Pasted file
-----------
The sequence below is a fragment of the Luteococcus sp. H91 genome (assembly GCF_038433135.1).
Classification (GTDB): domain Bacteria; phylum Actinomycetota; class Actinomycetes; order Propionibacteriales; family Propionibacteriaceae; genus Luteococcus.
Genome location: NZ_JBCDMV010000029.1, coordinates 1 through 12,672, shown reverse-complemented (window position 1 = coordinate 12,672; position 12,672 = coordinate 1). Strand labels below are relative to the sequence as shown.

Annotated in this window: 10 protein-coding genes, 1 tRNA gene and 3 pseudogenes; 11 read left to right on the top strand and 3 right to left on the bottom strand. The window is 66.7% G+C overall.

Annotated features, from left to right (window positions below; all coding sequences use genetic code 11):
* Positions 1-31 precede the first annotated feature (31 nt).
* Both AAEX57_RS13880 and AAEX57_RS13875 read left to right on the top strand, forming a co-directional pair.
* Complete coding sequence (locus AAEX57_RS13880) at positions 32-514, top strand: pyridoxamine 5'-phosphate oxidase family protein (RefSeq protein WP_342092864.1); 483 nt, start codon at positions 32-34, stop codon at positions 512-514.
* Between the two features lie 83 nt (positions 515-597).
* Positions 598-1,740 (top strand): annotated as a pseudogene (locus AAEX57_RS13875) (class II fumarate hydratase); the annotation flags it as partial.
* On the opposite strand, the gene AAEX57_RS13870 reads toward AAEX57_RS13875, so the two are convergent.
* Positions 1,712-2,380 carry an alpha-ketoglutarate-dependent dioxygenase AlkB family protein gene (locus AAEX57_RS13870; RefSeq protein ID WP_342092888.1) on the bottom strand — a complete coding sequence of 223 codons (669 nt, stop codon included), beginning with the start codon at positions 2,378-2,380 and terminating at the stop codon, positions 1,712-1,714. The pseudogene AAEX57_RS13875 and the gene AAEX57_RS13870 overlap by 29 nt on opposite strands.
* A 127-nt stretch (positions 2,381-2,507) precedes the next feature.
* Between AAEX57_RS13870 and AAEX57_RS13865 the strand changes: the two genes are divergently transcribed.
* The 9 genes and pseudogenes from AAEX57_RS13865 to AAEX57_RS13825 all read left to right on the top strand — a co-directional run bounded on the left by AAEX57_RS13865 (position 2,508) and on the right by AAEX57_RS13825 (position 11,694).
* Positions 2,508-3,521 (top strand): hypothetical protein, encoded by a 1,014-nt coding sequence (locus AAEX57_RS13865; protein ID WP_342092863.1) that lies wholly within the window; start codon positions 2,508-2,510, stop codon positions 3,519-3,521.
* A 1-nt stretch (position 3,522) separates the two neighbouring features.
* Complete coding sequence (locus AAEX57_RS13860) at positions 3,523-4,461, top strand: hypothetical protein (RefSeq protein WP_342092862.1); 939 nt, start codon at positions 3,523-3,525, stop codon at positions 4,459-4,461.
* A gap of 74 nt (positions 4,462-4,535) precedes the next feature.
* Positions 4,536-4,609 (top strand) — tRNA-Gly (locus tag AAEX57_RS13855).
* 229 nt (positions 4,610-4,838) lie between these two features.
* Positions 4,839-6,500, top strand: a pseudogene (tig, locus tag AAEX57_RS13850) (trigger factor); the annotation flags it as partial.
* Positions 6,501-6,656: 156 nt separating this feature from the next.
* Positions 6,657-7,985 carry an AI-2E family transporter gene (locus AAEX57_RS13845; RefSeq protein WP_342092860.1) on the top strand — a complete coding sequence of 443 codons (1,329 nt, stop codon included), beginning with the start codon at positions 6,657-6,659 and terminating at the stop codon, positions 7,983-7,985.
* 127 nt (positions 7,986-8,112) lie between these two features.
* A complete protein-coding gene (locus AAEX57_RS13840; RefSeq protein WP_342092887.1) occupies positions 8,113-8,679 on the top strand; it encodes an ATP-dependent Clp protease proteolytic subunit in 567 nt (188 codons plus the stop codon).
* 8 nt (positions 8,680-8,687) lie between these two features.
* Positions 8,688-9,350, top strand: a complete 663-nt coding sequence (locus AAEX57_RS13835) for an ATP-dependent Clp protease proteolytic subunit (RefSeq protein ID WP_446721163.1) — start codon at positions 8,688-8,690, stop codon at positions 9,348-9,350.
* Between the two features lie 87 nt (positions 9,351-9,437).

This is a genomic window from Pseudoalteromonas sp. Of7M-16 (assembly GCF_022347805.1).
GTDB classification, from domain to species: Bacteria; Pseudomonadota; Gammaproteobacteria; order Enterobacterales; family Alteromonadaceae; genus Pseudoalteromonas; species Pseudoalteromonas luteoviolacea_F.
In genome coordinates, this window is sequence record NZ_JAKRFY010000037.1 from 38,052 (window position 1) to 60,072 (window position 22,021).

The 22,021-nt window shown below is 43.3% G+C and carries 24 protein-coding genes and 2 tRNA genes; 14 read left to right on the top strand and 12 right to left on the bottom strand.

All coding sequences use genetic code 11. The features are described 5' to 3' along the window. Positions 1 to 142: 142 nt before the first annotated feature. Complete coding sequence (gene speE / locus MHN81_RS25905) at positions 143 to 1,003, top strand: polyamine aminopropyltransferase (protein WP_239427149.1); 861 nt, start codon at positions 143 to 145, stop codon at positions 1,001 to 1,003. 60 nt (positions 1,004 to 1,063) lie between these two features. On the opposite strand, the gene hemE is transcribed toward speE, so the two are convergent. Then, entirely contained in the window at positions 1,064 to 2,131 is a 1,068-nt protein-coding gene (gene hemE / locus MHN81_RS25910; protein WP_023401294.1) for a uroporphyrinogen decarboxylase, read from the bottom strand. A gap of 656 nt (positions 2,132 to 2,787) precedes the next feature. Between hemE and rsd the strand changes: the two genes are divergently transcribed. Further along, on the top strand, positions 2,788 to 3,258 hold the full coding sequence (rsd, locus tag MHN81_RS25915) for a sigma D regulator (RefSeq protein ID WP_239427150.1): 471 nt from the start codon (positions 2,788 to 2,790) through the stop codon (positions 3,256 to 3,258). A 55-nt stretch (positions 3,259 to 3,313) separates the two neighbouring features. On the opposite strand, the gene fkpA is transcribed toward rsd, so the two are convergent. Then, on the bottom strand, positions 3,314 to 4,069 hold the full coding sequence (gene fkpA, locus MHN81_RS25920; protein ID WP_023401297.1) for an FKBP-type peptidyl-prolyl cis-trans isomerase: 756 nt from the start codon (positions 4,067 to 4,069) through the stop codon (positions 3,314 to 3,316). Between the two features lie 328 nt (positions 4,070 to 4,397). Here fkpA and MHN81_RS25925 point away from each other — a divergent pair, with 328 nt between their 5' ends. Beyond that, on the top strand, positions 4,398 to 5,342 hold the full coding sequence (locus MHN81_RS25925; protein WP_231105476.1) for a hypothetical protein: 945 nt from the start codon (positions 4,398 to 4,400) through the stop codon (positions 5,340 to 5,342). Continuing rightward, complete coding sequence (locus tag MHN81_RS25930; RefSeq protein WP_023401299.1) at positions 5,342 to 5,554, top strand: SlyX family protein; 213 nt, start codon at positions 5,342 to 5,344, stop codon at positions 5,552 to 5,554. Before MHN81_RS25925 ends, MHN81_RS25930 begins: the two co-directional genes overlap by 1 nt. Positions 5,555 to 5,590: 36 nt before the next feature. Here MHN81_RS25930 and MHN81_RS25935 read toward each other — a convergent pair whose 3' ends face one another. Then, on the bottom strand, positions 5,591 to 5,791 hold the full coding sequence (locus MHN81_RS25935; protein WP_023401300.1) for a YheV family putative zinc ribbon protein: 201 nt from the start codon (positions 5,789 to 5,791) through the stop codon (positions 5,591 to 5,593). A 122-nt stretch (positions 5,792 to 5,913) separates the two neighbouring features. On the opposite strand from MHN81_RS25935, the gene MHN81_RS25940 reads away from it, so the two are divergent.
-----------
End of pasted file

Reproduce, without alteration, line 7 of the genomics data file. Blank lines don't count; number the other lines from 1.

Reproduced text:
* Both AAEX57_RS13880 and AAEX57_RS13875 read left to right on the top strand, forming a co-directional pair.